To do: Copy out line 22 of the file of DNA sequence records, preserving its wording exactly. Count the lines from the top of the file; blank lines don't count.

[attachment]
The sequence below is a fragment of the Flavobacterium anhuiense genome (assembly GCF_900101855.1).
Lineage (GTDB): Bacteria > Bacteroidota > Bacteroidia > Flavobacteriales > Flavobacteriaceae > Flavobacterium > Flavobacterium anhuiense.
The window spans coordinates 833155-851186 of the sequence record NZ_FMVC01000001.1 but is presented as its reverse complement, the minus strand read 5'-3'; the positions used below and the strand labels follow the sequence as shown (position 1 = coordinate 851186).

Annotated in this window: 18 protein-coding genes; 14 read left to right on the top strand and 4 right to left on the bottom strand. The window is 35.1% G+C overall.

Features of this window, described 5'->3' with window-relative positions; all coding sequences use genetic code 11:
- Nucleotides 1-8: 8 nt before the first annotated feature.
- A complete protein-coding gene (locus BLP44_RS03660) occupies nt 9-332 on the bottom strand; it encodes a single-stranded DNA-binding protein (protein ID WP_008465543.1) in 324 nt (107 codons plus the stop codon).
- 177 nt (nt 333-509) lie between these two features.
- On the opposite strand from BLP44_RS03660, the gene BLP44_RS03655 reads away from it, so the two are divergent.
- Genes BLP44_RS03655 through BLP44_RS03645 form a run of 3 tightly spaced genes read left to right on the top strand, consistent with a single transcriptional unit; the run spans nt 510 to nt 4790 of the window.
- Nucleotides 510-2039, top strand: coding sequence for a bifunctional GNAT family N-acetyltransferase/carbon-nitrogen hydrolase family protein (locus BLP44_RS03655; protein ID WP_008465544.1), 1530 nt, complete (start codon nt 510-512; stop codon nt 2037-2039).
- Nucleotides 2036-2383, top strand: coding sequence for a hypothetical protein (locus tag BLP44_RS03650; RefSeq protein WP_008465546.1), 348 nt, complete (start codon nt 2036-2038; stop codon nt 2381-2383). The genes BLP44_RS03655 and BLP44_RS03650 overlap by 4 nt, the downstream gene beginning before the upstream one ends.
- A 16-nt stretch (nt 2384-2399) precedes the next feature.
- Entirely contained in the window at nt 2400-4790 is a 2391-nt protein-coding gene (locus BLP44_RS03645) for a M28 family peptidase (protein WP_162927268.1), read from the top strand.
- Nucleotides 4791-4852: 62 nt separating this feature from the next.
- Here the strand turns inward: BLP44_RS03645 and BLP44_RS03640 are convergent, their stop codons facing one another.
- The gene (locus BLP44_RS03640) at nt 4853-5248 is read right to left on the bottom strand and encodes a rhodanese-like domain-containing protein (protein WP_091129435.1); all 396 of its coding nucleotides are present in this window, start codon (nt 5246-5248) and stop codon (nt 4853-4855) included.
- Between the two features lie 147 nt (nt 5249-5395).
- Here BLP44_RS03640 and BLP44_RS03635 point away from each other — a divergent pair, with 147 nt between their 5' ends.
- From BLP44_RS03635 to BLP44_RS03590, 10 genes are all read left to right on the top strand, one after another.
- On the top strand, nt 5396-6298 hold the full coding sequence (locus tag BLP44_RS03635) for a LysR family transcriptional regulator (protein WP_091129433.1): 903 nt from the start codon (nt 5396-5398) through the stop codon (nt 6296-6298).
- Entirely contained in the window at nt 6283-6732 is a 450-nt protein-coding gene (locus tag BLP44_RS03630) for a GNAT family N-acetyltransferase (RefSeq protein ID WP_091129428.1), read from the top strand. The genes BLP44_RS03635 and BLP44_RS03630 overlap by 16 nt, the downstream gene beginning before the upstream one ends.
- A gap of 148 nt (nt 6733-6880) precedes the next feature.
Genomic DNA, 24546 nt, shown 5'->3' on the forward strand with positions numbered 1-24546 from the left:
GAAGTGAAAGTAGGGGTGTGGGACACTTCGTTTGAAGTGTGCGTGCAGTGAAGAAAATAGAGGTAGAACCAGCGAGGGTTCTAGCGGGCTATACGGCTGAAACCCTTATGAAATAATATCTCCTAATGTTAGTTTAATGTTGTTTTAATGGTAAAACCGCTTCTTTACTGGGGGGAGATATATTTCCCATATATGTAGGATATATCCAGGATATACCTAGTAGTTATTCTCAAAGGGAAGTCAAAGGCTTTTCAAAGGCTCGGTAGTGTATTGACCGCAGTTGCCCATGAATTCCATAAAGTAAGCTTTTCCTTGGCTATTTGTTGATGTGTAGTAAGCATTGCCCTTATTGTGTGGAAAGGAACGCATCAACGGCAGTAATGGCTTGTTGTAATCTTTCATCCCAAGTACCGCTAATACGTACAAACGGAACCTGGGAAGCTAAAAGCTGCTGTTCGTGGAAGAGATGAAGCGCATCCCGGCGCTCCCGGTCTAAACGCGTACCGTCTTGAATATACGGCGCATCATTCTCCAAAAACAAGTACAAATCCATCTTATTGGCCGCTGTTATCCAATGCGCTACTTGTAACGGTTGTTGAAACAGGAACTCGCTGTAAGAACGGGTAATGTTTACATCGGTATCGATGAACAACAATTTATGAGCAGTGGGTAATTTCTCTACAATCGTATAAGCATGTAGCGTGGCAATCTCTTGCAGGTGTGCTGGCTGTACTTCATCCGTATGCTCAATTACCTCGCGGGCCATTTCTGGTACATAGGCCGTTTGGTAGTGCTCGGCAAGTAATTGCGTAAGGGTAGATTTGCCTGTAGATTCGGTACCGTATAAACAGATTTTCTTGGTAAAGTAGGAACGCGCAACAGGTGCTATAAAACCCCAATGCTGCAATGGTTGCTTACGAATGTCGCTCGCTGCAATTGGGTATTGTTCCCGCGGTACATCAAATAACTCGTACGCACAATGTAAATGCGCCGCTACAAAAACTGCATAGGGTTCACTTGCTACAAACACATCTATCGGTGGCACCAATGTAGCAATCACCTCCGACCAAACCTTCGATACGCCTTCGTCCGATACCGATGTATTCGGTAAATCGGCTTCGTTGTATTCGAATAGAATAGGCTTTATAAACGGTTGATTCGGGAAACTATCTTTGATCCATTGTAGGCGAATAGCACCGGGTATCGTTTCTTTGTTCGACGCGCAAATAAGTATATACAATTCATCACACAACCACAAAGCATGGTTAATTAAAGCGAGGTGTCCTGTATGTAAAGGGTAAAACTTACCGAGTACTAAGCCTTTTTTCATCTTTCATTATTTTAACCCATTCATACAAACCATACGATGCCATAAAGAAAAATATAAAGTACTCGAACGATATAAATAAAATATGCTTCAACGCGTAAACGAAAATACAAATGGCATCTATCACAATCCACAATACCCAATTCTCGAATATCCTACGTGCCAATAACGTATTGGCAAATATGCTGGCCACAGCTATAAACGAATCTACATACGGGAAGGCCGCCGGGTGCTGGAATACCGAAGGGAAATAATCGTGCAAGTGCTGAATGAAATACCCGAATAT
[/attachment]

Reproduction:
- Entirely contained in the window at nt 6283-6732 is a 450-nt protein-coding gene (locus tag BLP44_RS03630) for a GNAT family N-acetyltransferase (RefSeq protein ID WP_091129428.1), read from the top strand. The genes BLP44_RS03635 and BLP44_RS03630 overlap by 16 nt, the downstream gene beginning before the upstream one ends.